The coloristic ideas in Berlioz' music were carried on in various ways by other important 19th-century composers and reached a culmination in the music of the German composer Richard Strauss (Strauss, Richard) and the Austrian Gustav Mahler (Mahler, Gustav)—both of whom demanded a virtuoso orchestra—and were orchestrated in a complex fashion, although Mahler was capable of very delicate effects.

Post-Romanticism and the 20th century
      Claude Debussy (Debussy, Claude) in France was probably the most important composer of the Impressionistic era (Impressionism), which lasted roughly from 1880 until the turn of the century. The Impressionist composers attempted to describe scenes and evoke moods by the use of rich harmonies and a wide palette of timbre. No composer ever handled the colours of the orchestra with greater subtlety. Naturally, this is also dependent on his use of harmony, melody, and rhythm, but the dominant impression of a Debussy work is focussed on his use of orchestral instruments to create light and shadows. Works that exemplify his techniques are Prélude à l'après-midi d'un faune (Prelude to the Afternoon of a Faun; 1894), Nocturnes (1899), and La Mer (The Sea; 1905). In Nocturnes he uses a wordless women's chorus as a section of the orchestra, functioning as another source of timbre rather than as the transmitter of a text.

      Many of the composers who followed Debussy and Mahler brought about radical changes in the use of the orchestra. A good example of some of these changes is in The Rite of Spring (1913), by the Russian-born composer Igor Stravinsky (Stravinsky, Igor). The strings frequently do not assume a dominant role but, rather, often play music that is subservient to the brass or woodwinds. Percussion instruments greatly increased in importance and have continued to do so. In 1931, Edgard Varèse (Varèse, Edgard) composed an important work, Ionisation, for 13 percussion players, a landmark in the emergence of percussion instruments as equal partners in music.

      The period between World War I and World War II was dominated by two main schools of composers with vastly differing results for orchestration. One was responsible for the Neoclassical style; the other, gathered around the Austrian composer Arnold Schoenberg (Schoenberg, Arnold), drew heavily on the Romantic movement for its direction. The Neoclassical composers sought to free music from the influence of Impressionism. Whereas the Impressionist and Romantic composers had frequently employed the instrumental forces at hand to create a deliberate sense of vagueness, the Neoclassical composers, beginning in about 1917 with a group in France known as Les Six (Six, Les), attempted to recreate the clarity of the Classical period by turning to models found in the popular music of the period, the music of the dance halls and cabarets. The Neoclassical composers also turned away somewhat from the orchestra as a medium, finding the forces of chamber music more suitable for their ideals. Neoclassical music returned to a clearer concept of “sections” in orchestration. The music of a composer such as Paul Hindemith in Germany is closer to the music of Mozart in its sense of instrumentation than it is to Romanticism or Impressionism.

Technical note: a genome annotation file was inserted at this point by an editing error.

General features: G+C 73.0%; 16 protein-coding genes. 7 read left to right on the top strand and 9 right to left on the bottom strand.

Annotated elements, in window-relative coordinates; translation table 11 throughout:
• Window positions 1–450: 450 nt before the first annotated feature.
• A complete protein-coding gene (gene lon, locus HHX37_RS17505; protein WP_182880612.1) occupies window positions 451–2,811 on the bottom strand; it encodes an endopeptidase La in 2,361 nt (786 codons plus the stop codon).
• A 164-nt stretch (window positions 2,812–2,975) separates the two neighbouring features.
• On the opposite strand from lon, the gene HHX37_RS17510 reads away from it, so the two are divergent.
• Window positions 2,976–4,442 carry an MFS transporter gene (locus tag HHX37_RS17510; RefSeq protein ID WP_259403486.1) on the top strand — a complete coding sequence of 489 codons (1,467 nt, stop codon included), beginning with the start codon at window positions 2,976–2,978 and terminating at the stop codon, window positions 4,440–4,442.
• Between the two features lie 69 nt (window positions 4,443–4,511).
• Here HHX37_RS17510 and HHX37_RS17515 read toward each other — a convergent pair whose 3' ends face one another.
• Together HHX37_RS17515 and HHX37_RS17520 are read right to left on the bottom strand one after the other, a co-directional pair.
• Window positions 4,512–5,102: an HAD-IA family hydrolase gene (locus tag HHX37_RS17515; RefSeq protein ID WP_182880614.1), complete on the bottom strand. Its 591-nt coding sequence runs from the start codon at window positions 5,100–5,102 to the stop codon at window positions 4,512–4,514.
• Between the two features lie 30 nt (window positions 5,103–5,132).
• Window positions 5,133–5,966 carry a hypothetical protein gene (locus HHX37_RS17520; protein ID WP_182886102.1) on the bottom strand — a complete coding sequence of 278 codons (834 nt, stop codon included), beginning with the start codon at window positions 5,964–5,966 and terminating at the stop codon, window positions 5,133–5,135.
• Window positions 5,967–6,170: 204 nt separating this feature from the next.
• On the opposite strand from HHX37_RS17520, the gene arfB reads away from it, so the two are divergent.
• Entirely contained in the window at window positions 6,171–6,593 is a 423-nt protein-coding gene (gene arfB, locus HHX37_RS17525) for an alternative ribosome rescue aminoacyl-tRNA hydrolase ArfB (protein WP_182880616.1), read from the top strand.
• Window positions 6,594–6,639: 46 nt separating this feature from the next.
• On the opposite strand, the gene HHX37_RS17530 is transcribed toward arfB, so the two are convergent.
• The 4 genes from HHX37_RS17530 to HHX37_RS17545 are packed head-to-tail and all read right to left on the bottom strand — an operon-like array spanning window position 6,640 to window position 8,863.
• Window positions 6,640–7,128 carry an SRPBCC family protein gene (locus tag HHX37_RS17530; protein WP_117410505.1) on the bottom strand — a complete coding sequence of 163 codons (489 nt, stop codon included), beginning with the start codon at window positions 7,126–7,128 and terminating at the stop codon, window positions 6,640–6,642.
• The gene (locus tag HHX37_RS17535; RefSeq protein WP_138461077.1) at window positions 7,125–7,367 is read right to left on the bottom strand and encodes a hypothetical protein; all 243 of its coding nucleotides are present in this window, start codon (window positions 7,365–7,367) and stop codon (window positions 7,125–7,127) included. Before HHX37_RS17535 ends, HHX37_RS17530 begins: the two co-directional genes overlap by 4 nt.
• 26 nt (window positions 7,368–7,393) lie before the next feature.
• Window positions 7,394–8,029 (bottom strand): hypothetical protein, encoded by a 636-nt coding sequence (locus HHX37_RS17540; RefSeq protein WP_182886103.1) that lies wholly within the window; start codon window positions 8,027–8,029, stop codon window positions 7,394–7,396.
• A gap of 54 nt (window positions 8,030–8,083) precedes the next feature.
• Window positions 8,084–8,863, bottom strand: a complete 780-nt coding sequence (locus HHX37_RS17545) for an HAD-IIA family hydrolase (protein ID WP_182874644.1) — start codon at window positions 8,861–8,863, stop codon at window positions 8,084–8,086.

The music of Schoenberg and his fellow Austrian Alban Berg drew heavily on the Romantic movement and eventually became known as Expressionism, which stressed inner experience. Emphasis on the inner man produced a music that was thick, dark, and intense.

      In the first half of the 20th century electronic music emerged, although it did not become important until after 1950. The principal reasons for the inclusion here of electronic music are that electronic sounds, either taped or live, frequently are included in a composition combined with traditional instruments, and it has had a decided influence on orchestration. (For a treatment of historical and compositional aspects of electronic music, see electronic music.) By the 1960s many composers were writing works for electronic sounds and instruments. The electronic sounds provide a dimension to instrumentation never before possible. A number of things are noteworthy. Electronic sounds are capable of incredibly subtle changes of timbre, pitch, and mode of attack. When combined with traditional instruments they add a rich new spectrum of colour. This in turn has influenced the composer to attempt to produce “electronic” sounds with standard instruments. The result has been a great extension of the sound possibilities of Western instruments.